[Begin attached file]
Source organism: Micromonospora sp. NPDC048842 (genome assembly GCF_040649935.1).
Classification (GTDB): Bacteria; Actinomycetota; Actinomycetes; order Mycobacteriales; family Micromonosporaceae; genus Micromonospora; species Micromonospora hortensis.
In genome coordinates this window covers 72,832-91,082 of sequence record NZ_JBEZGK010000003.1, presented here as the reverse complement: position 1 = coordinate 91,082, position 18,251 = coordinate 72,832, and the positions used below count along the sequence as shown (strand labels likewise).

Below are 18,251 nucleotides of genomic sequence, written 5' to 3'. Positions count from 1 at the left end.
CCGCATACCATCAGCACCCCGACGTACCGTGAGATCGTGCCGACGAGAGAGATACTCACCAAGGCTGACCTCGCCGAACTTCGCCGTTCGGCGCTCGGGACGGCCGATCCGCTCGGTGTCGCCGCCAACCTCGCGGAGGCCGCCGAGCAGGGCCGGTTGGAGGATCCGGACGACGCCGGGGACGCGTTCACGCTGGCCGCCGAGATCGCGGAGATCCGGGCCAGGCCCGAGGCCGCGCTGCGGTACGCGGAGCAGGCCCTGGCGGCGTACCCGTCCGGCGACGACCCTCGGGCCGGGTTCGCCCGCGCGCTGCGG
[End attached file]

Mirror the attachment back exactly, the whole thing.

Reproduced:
Source organism: Micromonospora sp. NPDC048842 (genome assembly GCF_040649935.1).
Classification (GTDB): Bacteria; Actinomycetota; Actinomycetes; order Mycobacteriales; family Micromonosporaceae; genus Micromonospora; species Micromonospora hortensis.
In genome coordinates this window covers 72,832-91,082 of sequence record NZ_JBEZGK010000003.1, presented here as the reverse complement: position 1 = coordinate 91,082, position 18,251 = coordinate 72,832, and the positions used below count along the sequence as shown (strand labels likewise).

Below are 18,251 nucleotides of genomic sequence, written 5' to 3'. Positions count from 1 at the left end.
CCGCATACCATCAGCACCCCGACGTACCGTGAGATCGTGCCGACGAGAGAGATACTCACCAAGGCTGACCTCGCCGAACTTCGCCGTTCGGCGCTCGGGACGGCCGATCCGCTCGGTGTCGCCGCCAACCTCGCGGAGGCCGCCGAGCAGGGCCGGTTGGAGGATCCGGACGACGCCGGGGACGCGTTCACGCTGGCCGCCGAGATCGCGGAGATCCGGGCCAGGCCCGAGGCCGCGCTGCGGTACGCGGAGCAGGCCCTGGCGGCGTACCCGTCCGGCGACGACCCTCGGGCCGGGTTCGCCCGCGCGCTGCGG